And that’s the bulk sum of my concern. And also ome of the foaming at the mouth lunacy. The Atwater house? Tear it down. Let Pano have his damn parking. When the new hotel opens up, people will be glad for the extra aboveground parking. Because as we all know a lot of the suburbanites won’t go where they can’t park their rangerovers and escalades.
    Central Terminal? By all means preserve this. For the life of me I can’t understand how it came to be in the state it’s been.
    Residential preservation? Simply problematic for all the aforesaid reasons.
    Good day.


    Your post does not make sense. Keep the slums slummy so that poor people can live there? HUH? Why is it the sole responsibility of the city to provide run down neighborhoods for poor people. Why do you not rail against the fact that Amherst and Orchard Park are not providing neighborhoods affordable to the poor? Housing the poor has nothing to do with preservation. Asking owners to keep up their buildings to a reasonable standard should not even be a question poor or rich. It should just be.
    Now that you bring up the Atwater house I think I now understand your real purpose for posting. I am quite sure that Pano does not have the poor residents of the east side in mind as he plans his new parking venue. Lets keep the issue clear. This is not a rich v poor issue.

  • gabe

    Steel has a good point. Buffalo has no inherent responsibility for providing housing for the region’s poor. No more or less responsibility than any other municipality in the area should have.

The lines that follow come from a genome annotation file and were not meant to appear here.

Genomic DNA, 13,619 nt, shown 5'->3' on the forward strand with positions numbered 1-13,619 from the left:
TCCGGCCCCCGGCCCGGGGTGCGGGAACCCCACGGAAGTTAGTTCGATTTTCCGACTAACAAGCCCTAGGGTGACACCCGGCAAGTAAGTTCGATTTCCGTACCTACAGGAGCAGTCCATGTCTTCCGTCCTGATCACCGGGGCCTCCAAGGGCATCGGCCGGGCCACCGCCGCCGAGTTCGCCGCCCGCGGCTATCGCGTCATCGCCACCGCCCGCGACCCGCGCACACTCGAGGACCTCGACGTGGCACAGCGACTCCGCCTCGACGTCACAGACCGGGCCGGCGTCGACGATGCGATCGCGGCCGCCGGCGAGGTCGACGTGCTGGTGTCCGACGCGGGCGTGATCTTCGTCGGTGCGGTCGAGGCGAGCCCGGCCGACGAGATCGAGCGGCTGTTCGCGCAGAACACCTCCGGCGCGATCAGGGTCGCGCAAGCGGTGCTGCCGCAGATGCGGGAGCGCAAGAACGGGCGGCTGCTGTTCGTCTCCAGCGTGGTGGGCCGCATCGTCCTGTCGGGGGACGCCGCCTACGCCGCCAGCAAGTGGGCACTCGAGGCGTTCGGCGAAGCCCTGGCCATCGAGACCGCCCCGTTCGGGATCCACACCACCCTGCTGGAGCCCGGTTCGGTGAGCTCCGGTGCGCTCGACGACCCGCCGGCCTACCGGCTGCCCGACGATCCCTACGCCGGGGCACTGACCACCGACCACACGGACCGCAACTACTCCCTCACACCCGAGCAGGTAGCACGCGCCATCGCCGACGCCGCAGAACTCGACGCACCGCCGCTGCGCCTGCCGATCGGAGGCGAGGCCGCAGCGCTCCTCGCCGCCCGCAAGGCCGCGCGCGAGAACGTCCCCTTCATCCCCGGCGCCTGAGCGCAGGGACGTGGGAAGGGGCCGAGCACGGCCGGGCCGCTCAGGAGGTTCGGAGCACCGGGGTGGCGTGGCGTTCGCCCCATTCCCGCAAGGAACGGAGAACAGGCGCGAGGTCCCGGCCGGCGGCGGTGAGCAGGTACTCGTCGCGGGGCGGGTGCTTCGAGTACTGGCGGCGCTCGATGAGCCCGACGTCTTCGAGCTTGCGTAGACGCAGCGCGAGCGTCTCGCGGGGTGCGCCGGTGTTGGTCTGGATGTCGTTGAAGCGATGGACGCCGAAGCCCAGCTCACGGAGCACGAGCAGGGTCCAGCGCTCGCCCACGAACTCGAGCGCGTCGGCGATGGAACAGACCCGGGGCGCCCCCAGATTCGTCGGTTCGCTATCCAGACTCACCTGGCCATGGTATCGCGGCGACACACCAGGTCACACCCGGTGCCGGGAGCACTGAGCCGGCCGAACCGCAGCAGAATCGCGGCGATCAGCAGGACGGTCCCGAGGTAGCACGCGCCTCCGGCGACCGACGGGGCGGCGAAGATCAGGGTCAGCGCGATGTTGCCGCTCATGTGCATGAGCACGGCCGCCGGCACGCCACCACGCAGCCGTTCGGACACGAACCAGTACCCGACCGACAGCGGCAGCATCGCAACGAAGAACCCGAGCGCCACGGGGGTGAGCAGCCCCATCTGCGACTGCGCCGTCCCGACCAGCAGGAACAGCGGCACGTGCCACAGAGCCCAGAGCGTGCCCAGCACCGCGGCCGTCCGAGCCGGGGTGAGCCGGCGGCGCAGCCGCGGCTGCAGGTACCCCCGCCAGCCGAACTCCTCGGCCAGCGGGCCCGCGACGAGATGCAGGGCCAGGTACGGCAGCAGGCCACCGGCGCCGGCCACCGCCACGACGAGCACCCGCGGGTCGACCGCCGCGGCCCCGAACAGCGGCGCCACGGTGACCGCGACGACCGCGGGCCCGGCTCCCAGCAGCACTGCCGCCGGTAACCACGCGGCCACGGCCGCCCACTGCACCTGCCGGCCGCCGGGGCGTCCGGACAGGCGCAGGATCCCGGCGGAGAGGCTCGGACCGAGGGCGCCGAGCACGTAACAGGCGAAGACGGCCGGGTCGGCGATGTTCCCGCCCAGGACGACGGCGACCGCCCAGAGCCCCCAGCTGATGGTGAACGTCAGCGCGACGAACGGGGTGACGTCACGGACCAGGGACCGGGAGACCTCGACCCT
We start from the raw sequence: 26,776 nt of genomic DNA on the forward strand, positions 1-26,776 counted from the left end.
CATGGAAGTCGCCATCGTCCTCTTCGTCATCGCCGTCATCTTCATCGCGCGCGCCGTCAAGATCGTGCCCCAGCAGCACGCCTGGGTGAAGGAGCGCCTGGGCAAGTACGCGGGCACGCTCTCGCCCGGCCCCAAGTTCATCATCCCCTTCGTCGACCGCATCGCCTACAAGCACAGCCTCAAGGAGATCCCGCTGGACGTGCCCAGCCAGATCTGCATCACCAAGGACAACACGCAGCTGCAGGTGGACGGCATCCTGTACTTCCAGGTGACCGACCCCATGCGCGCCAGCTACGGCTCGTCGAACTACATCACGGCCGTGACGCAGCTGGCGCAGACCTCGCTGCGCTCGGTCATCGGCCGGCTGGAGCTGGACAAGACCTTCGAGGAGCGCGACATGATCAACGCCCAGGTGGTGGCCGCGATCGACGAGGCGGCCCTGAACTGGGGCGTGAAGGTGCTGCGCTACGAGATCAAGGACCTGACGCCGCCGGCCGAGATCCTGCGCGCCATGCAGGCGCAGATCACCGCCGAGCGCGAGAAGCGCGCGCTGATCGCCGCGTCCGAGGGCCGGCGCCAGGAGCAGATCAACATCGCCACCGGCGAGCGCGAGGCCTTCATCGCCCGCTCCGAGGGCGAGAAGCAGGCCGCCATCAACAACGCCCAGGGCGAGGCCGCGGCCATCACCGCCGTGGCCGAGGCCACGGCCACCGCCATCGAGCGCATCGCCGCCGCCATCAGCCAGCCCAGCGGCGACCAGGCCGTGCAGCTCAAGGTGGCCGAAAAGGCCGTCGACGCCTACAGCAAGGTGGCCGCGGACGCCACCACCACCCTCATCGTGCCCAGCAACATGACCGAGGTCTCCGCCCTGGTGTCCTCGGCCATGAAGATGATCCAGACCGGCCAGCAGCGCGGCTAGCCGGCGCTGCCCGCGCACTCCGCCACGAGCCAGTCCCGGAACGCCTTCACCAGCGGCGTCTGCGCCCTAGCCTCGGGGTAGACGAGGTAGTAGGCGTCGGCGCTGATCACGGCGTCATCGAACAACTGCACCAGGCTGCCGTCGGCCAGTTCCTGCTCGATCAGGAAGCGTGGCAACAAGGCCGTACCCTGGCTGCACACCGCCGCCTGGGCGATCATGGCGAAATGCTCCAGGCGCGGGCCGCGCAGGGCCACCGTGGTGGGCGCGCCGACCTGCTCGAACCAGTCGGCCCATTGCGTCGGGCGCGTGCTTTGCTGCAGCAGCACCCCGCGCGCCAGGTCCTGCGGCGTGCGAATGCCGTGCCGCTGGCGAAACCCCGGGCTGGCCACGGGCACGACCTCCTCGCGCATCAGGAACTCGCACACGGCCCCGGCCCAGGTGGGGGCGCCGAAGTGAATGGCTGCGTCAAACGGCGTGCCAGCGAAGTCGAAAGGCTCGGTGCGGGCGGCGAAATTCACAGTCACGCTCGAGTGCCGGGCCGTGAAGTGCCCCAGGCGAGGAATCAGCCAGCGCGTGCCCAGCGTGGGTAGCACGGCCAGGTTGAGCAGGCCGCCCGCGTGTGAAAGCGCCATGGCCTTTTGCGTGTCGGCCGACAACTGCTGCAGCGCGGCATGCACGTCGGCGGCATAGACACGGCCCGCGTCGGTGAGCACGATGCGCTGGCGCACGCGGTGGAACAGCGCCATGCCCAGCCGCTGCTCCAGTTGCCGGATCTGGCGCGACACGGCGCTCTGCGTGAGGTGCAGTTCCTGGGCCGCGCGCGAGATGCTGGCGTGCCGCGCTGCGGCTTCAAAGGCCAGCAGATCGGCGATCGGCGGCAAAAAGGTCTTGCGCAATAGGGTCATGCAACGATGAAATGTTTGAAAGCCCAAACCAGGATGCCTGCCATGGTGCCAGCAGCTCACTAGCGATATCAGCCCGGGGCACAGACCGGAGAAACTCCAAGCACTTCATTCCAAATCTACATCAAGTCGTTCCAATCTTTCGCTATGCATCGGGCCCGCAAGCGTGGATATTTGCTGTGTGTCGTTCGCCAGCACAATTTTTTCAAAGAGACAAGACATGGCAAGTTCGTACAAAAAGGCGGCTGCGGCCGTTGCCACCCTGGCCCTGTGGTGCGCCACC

Also just because a neighborhood is poor doesn’t neccessasily means it has to look like crap. One could find many low-middle class neighborhoods wide modestly-maintained houses and tidy lawns.
    However, in some neighborhoods when we see a late-model Ford Expedition parked in the driveway of a house that hasn’t seen a fresh coat of paint in 10 years, we know there is a serious imbalance of priorities.

  • Pauldub

    Bark. I see your point, but it doesn’t quite match. The money going into fixing up these places is not at the expense of those living in crumbling houses. If you want to pound on someone, go for absentee landlords that don’t give a damn about their properties, or those who live there. Fine them and earmark the monies for that area.

  • Either Use Canned Turnips Or…

    Here is a piece that unites Berk’s social activism and the Preservationist’s cause through a short bio of Frank Lloyd Wright, among our local darlings. Ironically, it leads one to believe that FLW would probably not be much of a preservationist himself.

  • Pauldub

    Absolutely fascinating article. I think it should be mandatory reading for all. I admit I know little about the man, but this was a real eye opener!

  • Bark, I agree with your views on assisting the low-income homeowner, especially in areas where gentrification leads to their demise. That’s why we held Preservation Blues (see, I bit).
    The cost of repair for homes in preservation districts can be higher depending on the type of repair. (ex: wood 10′ column with 10″ base – Doric style and no fluting is approximately $520 while it’s fiberglass counterpart that is waterproof, can be painted, and is as esthetically pleasing to the eye, but not on preservation standards can be $300 LESS IN COST)
    As well, I recently had a conversation with a preservationist. In it I suggested that a property tax freeze be allowed for the lower income homeowner in preservation districts. Most of these folks owned their homes before the districts were created. The preservationist stated there was a tax scale created for abatement depending on repair costs. My reply was “If they can afford to repair”.